We sent a self-administered questionnaire to total 1000 randomly selected adult women from the registers of sampling site. The data were collected between July and August 2015. Four weeks after the initial mailing, a reminder was sent out to increase the response rate. Regardless of whether the participants responded to the survey, they were given small gifts worth 200 JPY.

Measures

Patient experience of primary care

We used the JPCAT [16] for data collection (Additional file 1). The JPCAT was based on the PCAT-AE [17], which was developed by Johns Hopkins Primary Care Policy Center, to measure the quality of primary care using patient experience in Japan. This 29-item tool comprises six multi-item subscales representing five primary care principles: first contact, longitudinally, coordination, comprehensiveness, and community orientation [18]. The JPCAT scoring system is structured as follows: each response on a five-point Likert scale is reduced by a factor of 1 and multiplied by 25. The score for each of the domains is computed as the mean value for all converted scale scores in that domain. Thus the domain scores range from 0 to 100 points, with higher scores indicating better performance. The total score is the mean of six domain scores and reflects an overall measure of the quality of core primary care principles. Previous work has shown that the JPCAT has good reliability and validity [16].

Uptake of cancer screening

The primary outcome measures in this study were uptake of breast and cervical cancer screening. Female participants answered questions about their breast and cervical cancer screening histories. According to Japanese guidelines for breast and cervical cancer screening [13, 14], and recommendations from the USPSTF [15], uptake of cancer screening was defined as completion of screening test within the last 2 years of the study period. Uptake of breast cancer screening was derived from the question “Have you completed breast cancer screening test within the last 2 years?” Similarly, uptake of cervical cancer screening was derived from the question “Have you completed cervical cancer screening test within the last 2 years?” Female participants answered the questions on binary scale (“yes” or “no”).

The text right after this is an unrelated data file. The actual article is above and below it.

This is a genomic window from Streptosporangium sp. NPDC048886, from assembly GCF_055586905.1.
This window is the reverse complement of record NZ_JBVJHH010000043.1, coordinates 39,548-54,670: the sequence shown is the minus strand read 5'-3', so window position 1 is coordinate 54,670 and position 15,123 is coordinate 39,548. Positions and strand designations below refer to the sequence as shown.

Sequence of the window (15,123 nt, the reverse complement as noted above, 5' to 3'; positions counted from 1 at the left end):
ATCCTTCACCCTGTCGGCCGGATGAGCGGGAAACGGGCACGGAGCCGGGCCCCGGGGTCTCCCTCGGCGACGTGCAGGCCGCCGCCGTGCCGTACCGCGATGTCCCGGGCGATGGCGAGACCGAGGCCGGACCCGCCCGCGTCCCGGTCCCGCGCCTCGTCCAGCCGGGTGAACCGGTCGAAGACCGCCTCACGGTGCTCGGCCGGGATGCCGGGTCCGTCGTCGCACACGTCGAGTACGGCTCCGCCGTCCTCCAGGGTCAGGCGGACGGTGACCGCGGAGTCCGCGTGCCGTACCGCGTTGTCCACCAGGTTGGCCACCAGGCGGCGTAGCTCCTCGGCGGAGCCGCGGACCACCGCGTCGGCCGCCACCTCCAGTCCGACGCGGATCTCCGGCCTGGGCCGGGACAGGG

Covariates

Covariates were selected on the basis of a literature review to identify factors that may confound the association between patient experience and cancer screening uptake. We included covariates for age, years of education, household income, and self-rated health. All covariates, except for age, were evaluated as categorical variables by a self-administered questionnaire.

Analyses

Descriptive statistics were obtained for the characteristics of the female respondents and the JPCAT scores. According to Japanese guidelines [13, 14] and recommendations from the USPSTF [15], responses from women aged 50–74 years were analyzed for breast cancer screening uptake, and responses from women aged 21–65 years were analyzed for cervical cancer screening uptake. We defined the eligible age ranges, which are the recommended age groups for screening by both Japanese and the USPSTF guidelines. Unadjusted association between the JPCAT total score and cancer screening uptake was analyzed by the Student’s t test. To determine whether the JPCAT total score was associated with cancer screening uptake, we used multivariate logistic regression analysis. The following possible confounders were included in the analysis: age, years of education, household income, and self-rated health. We had two primary outcomes; therefore, we used a Bonferroni correction to control type I error, and only those associations with P < 0.025 were considered to be significant. In addition, we performed exploratory analyses of the cancer screening uptake in relation to each domain score of the JPCAT. Missing data were uncommon for independent variables included in the regression model (0–5.1% missing data); therefore, we performed complete case analyses.